The construction industry is in a state of permanent revolution, which puts a lot of pressure on those of us who have to build things

The Construction industry has been around for thousands of years, yet it is more that ever an industry of experimentation. These days, almost any building of consequence is an experiment. The more unusual the design of the building the more the boundaries of possibility are pushed. It is no wonder, then, that when disasters occur and defects develop, they tend to be in buildings designed by the world’s top architects. There is no argument for favouring the pedestrian members of the architectural profession who design tried, tested and extremely boring buildings – rather there is a case to understand the troubles that are sometimes inflicted on us by famous names.

The problem for most builders today, be it a leak, a crack or even a collapse, is that the builders’ work often cannot withstand forensic scrutiny. There will always be something somewhere that the builder has done wrong, and it may be unrelated to the problem, but nevertheless shows the builder in a poor light.

The building industry, unlike the makers of microchips, does not operate in an airtight dust-free environment. Construction is subject to wind, rain, snow and heat, not to mention the vagaries of its workforce. Mistakes happen and mostly they make no difference, however as buildings become more complex the consequences increase dramatically.

So what can be done about this? Well, a good start could be made if the client only employed contractors that have done a similar type of building before. An equally good start could be made by builders sticking to the type of work they have carried out successfully in the past. An extreme example would be to employ a contractor to construct a nuclear power station when that contractor has not even built a conventional power station.

It is too common among contractors to believe that they can build anything, that their expertise is universal. This attitude denies the value of experience and expertise. Nobody in their right mind would go to a dentist to have a heart operation. Despite the fact that the training for a dentist is longer than that of a surgeon. Yet in the construction industry, a cheap price and a silver tongue seem an acceptable alternative to expertise gathered on the ground.

When things go wrong, however, it is far better for the builder to investigate the problem and if wrong, to admit this and set about putting it right. This may be a costly course of action but in the end it will prove cheaper for all concerned and at least the builder may have goodwill if not cash.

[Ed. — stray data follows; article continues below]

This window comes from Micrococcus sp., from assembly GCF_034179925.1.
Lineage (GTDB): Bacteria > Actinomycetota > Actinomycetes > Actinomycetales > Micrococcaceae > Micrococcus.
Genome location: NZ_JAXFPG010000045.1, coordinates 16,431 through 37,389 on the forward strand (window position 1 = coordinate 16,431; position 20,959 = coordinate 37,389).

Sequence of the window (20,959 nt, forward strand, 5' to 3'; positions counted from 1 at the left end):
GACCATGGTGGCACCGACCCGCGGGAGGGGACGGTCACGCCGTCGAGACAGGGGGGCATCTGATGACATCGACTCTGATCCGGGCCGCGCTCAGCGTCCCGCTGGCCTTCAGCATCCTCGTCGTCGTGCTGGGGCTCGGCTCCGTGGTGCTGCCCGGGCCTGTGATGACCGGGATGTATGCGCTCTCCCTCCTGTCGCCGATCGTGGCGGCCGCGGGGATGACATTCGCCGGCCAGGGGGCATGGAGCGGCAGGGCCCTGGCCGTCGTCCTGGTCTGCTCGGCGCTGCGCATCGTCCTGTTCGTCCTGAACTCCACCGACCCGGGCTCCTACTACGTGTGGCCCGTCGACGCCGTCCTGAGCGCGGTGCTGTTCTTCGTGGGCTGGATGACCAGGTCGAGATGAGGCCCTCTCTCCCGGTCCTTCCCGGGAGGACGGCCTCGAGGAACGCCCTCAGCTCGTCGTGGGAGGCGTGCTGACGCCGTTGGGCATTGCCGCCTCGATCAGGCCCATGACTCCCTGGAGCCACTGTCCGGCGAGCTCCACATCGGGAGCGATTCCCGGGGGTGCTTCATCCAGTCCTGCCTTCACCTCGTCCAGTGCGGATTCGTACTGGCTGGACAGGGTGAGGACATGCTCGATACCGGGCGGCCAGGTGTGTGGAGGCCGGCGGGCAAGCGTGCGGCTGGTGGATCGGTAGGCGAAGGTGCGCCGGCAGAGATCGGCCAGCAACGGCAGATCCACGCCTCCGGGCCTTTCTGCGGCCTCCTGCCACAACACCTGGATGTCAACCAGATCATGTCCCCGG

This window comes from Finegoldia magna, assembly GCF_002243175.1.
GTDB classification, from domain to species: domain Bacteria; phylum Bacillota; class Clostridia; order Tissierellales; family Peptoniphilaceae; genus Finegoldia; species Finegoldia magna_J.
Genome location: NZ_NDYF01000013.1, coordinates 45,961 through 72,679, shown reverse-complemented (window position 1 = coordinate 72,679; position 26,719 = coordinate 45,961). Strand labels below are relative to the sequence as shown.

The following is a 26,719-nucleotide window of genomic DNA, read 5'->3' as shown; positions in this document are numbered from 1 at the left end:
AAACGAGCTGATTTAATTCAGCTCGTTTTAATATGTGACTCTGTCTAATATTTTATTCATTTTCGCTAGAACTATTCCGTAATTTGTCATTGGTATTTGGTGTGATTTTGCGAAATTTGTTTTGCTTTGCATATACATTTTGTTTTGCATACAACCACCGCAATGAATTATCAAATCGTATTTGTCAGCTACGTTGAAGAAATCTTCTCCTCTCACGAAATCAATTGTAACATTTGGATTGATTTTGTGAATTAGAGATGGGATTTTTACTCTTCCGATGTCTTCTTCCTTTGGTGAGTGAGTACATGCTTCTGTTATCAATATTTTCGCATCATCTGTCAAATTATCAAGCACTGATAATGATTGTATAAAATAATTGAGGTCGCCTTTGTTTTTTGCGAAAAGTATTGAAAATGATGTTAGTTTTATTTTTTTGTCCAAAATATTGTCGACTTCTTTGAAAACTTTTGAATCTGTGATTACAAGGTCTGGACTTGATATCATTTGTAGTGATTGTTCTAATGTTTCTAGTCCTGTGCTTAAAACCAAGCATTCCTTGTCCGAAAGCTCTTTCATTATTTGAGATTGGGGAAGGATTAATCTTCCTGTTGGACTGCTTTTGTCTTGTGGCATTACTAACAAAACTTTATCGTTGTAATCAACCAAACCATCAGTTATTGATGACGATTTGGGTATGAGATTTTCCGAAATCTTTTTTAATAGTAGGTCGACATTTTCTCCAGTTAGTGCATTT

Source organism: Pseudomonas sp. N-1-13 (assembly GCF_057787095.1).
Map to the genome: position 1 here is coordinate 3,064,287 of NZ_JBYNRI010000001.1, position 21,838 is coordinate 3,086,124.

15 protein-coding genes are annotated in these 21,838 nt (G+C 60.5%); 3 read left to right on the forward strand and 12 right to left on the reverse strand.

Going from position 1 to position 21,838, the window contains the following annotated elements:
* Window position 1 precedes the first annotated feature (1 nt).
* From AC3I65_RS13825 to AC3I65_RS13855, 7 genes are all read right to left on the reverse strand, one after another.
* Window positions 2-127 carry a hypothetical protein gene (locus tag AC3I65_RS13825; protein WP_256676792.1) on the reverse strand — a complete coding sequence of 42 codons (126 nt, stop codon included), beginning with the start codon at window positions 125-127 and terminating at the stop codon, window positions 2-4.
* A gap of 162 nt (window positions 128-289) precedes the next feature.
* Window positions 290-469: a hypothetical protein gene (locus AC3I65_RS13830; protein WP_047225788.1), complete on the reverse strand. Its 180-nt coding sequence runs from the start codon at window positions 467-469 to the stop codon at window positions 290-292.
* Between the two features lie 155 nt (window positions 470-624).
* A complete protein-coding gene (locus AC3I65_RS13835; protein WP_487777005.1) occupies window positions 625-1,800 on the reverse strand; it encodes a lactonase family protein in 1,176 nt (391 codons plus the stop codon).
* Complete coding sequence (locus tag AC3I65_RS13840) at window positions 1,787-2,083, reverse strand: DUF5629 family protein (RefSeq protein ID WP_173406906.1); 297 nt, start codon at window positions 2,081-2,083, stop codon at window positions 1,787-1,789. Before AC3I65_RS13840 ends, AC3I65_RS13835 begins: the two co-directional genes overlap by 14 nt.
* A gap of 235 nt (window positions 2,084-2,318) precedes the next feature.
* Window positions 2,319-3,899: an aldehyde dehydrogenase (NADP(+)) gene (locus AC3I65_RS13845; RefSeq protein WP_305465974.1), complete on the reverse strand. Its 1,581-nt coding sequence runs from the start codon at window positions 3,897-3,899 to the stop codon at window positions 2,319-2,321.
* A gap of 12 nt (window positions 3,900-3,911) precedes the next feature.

In construction a cheap price and a silver tongue seem an acceptable alternative to expertise

The words of a long dead chief engineer quoted before in this column contain a dreadful truth. “You only make one mistake,” he said, “you sign the contract.” In the end, the builder tends to carry the can. Solutions to construction problems are often solved by conventional thinking when the original mind can come up with an easier and cheaper solution.

The rather beautiful bridge that spans the Thames between the Tate and the City of London opened in triumph; as the waiting crowd tramped across the bridge it began to sway. The crowd was not marching in time. The late Cedric Price had a solution to this, the erection of a tollgate at one end to break the stride of the crowd. In the end the bridge’s design was adjusted and it reopened.

This was a problem that was, in the event, comparatively easy to solve and not one that in anyway involved the builder. The disaster at Charles de Gaulle airport and a myriad other problems with some of the world’s most spectacular buildings will not be as easily resolved.

The prudent builder takes great care these days as to which projects to undertake. The prudent client takes great care as to which builder will be employed. Today, because of the track record of an industry that seems beset by problems, both builders and clients employ armies of lawyers, and it is extremely doubtful whether they help in any respect at all.